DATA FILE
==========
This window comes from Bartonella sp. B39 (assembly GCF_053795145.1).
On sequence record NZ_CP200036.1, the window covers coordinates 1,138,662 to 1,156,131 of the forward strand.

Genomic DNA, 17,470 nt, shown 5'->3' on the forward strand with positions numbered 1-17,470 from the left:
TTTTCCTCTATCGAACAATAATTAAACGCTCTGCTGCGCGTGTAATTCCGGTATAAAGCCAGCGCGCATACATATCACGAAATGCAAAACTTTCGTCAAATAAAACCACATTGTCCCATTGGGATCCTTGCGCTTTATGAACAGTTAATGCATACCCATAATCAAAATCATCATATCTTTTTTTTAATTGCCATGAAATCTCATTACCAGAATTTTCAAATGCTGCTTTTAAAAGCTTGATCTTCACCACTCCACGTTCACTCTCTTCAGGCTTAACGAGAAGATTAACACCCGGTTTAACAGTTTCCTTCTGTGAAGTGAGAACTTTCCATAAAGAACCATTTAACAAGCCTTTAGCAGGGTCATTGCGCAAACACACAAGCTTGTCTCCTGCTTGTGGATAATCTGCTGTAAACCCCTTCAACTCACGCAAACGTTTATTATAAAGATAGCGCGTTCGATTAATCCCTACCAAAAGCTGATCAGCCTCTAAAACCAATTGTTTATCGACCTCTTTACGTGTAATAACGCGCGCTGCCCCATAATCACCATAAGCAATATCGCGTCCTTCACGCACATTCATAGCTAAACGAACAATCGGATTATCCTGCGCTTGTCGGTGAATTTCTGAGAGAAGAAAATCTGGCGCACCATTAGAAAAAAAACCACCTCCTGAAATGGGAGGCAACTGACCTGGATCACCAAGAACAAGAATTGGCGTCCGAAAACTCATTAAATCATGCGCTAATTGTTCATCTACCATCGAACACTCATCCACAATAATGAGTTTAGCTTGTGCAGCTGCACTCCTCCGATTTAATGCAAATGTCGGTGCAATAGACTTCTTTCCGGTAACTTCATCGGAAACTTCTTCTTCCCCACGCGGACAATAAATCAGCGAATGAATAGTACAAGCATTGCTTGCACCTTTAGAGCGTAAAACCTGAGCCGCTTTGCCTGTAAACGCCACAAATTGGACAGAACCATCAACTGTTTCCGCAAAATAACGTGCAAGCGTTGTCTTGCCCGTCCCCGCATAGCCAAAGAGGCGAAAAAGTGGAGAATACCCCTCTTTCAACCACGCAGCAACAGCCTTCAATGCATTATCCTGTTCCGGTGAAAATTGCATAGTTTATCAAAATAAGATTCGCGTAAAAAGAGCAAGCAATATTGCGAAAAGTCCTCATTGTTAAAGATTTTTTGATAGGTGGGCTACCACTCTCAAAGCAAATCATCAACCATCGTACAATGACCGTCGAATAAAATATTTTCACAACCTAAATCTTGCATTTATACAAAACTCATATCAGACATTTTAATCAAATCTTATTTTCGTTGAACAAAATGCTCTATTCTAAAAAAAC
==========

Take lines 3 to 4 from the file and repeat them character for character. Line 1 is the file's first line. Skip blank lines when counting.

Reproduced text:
Genomic DNA, 17,470 nt, shown 5'->3' on the forward strand with positions numbered 1-17,470 from the left:
TTTTCCTCTATCGAACAATAATTAAACGCTCTGCTGCGCGTGTAATTCCGGTATAAAGCCAGCGCGCATACATATCACGAAATGCAAAACTTTCGTCAAATAAAACCACATTGTCCCATTGGGATCCTTGCGCTTTATGAACAGTTAATGCATACCCATAATCAAAATCATCATATCTTTTTTTTAATTGCCATGAAATCTCATTACCAGAATTTTCAAATGCTGCTTTTAAAAGCTTGATCTTCACCACTCCACGTTCACTCTCTTCAGGCTTAACGAGAAGATTAACACCCGGTTTAACAGTTTCCTTCTGTGAAGTGAGAACTTTCCATAAAGAACCATTTAACAAGCCTTTAGCAGGGTCATTGCGCAAACACACAAGCTTGTCTCCTGCTTGTGGATAATCTGCTGTAAACCCCTTCAACTCACGCAAACGTTTATTATAAAGATAGCGCGTTCGATTAATCCCTACCAAAAGCTGATCAGCCTCTAAAACCAATTGTTTATCGACCTCTTTACGTGTAATAACGCGCGCTGCCCCATAATCACCATAAGCAATATCGCGTCCTTCACGCACATTCATAGCTAAACGAACAATCGGATTATCCTGCGCTTGTCGGTGAATTTCTGAGAGAAGAAAATCTGGCGCACCATTAGAAAAAAAACCACCTCCTGAAATGGGAGGCAACTGACCTGGATCACCAAGAACAAGAATTGGCGTCCGAAAACTCATTAAATCATGCGCTAATTGTTCATCTACCATCGAACACTCATCCACAATAATGAGTTTAGCTTGTGCAGCTGCACTCCTCCGATTTAATGCAAATGTCGGTGCAATAGACTTCTTTCCGGTAACTTCATCGGAAACTTCTTCTTCCCCACGCGGACAATAAATCAGCGAATGAATAGTACAAGCATTGCTTGCACCTTTAGAGCGTAAAACCTGAGCCGCTTTGCCTGTAAACGCCACAAATTGGACAGAACCATCAACTGTTTCCGCAAAATAACGTGCAAGCGTTGTCTTGCCCGTCCCCGCATAGCCAAAGAGGCGAAAAAGTGGAGAATACCCCTCTTTCAACCACGCAGCAACAGCCTTCAATGCATTATCCTGTTCCGGTGAAAATTGCATAGTTTATCAAAATAAGATTCGCGTAAAAAGAGCAAGCAATATTGCGAAAAGTCCTCATTGTTAAAGATTTTTTGATAGGTGGGCTACCACTCTCAAAGCAAATCATCAACCATCGTACAATGACCGTCGAATAAAATATTTTCACAACCTAAATCTTGCATTTATACAAAACTCATATCAGACATTTTAATCAAATCTTATTTTCGTTGAACAAAATGCTCTATTCTAAAAAAAC